Yes, I know, the above example of the non-sugar diet and RPBC’s for dinner seems far-fetched, but think about it for a second: Is it really?

How often do we allow a ‘little bit’ of things into our lives that we know are negative and can cloud our judgment because it is only a little? Because we think we’re not hurting anyone?

When things become so annoying it is difficult for me to keep my mouth shut, I pray for the strength to ignore it. After all…I have been known to ignore Heavenly Father and His many blessings…shouldn’t ignoring the things that cause me the most annoyance and lead to bad behavior be just as easy to ignore?

Not always, sadly enough, but I’m working on it. Becoming more Christ-like has never meant more to me than it does at this point in my life. Perhaps it is because my children are paying more attention to the things I do and say…or perhaps it is because things are starting to make more sense in my ‘mature’ age.

The great thing about having free will is we also have it in us to will OUT the negative and will IN the positive. We just have to actually want to do it.

Gaining a Testimony

When I was researching Mormonism, I constantly heard about the power of prayer and gaining of a testimony. I understood the power of prayer having been a long time person of prayer, but I didn’t understand the whole testimony thing.

What did it mean to gain a testimony?

A testimony is a spiritual witness given by the Holy Ghost. The foundation of a testimony is the knowledge that Heavenly Father lives and loves His children; that Jesus Christ lives, that He is the Son of God, and that He carried out the infinite Atonement; that Joseph Smith is the prophet of God who was called to restore the gospel; that The Church of Jesus Christ of Latter-day Saints is the Savior’s true Church on the earth; and that the Church is led by a living prophet today. With this foundation, a testimony grows to include all principles of the gospel.

I believed the Church was true. Yet, believing this, I expected the occurrence of a testimony to be a phenomenal event. Heavens opening, angels singing…you know, small miracles like that.

I prayed for a testimony, still not understanding what it meant to gain one. Nothing seemed to happen…meaning the gates of Heaven didn’t open up with angels singing Hallelujah! Undeterred, I started to study and talk to others about what gaining a testimony actually meant. I guess I believed I could study it to action.

The thing about testimonies is you can ask twenty different people about the definition of a testimony and you’ll get twenty different definitions.

Not one person’s miracle of a testimony is exact. For me, this makes it even more special and divine.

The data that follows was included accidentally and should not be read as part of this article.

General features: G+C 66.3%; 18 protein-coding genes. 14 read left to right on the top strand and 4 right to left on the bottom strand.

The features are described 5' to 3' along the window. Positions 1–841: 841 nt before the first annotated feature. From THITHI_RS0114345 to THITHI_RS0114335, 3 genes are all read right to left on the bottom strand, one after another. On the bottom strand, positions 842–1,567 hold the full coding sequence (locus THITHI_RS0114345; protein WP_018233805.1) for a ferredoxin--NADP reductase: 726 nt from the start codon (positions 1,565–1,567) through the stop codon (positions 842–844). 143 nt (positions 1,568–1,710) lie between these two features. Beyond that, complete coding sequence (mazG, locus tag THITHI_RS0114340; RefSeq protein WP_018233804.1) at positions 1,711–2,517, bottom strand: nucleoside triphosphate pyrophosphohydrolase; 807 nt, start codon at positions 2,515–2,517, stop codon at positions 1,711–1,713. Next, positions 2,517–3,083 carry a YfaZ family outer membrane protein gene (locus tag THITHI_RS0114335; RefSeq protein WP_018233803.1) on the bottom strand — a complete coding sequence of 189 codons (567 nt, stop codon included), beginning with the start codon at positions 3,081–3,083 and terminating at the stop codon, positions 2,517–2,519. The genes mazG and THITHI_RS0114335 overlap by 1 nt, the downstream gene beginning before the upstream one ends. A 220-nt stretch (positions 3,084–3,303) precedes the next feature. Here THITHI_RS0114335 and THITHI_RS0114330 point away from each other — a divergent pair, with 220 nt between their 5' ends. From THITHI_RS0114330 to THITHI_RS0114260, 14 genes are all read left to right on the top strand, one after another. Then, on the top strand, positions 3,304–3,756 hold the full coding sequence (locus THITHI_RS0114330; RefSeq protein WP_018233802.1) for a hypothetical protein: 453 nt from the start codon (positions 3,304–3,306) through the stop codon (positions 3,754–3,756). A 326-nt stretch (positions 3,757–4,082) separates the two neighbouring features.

I wanted one. So I did what I always have done: I prayed. I researched. I rushed through my studies as if I were writing a term paper on the subject and then it hit me…

Since I started studying and praying for a testimony, I had never actually sat still long enough to actually meditate on anything to gain a testimony on.  Ever. I was so excited with the teachings of the Church, I rushed through my studies and wanted to go on to the next spiritual subject.

I had not been meditating on His word. I was not meditating in prayer.

I wasn’t meditating on anything, period.

The revelation occurred when I was trying to wrap my head around The Vision. I asked myself, ” Why Joseph Smith? Why him?”

I thought about this for a very long time, allowing the question to flow through my brain.

And then…I felt the words: “Why not? Why NOT Joseph Smith? Why Paul? Why Peter? Why is anyone ever chosen?”

Gaining a testimony about Joseph Smith being a prophet was a tranquil moment. There wasn’t a gigantic burst of energy within me wanting to yell it from the roof tops. My testimony regarding Joseph Smith being a prophet was a silent whisper in the form of a question:

“Why not?”

President Loren C. Dunn of the First Council of the Seventy wrote in the January 1973 issue of Ensign:

The three steps, then, in seeking a testimony of the truthfulness of the gospel from the Lord himself are to read, ponder, and pray with real intent and sincerity of heart. If a person will prayerfully read the pages of this inspired book and carefully turn over in his mind what he has read and constantly ask the question, “Could any man have written this book?” the promise of the Lord is that he “will manifest the truth of it unto you, by the power of the Holy Ghost.”

Gaining a Testimony in Three Steps:

  1. Read
  2. Ponder
  3. Pray

I try to do those three things everyday…gaining a testimony on a variety of spiritual things and sometimes despite doing those three things, a testimony doesn’t always occur. It doesn’t always happen instantly…yet there are times when it seems a testimony has always been.

Testimony—real testimony, born of the Spirit and confirmed by the Holy Ghost—changes lives. ~Elder M. Russell Ballard

My testimony: I believe this Church is true. I believe we have a modern day prophet in President Monson and I believe the Book of Mormon is added Scripture to the Holy Bible and all the Scriptures are inspired Word of God. I have felt and seen the power and blessings of prayer and I believe with all of my heart that our Savior is Jesus Christ.

I say all these things in Jesus Christ’s name, Amen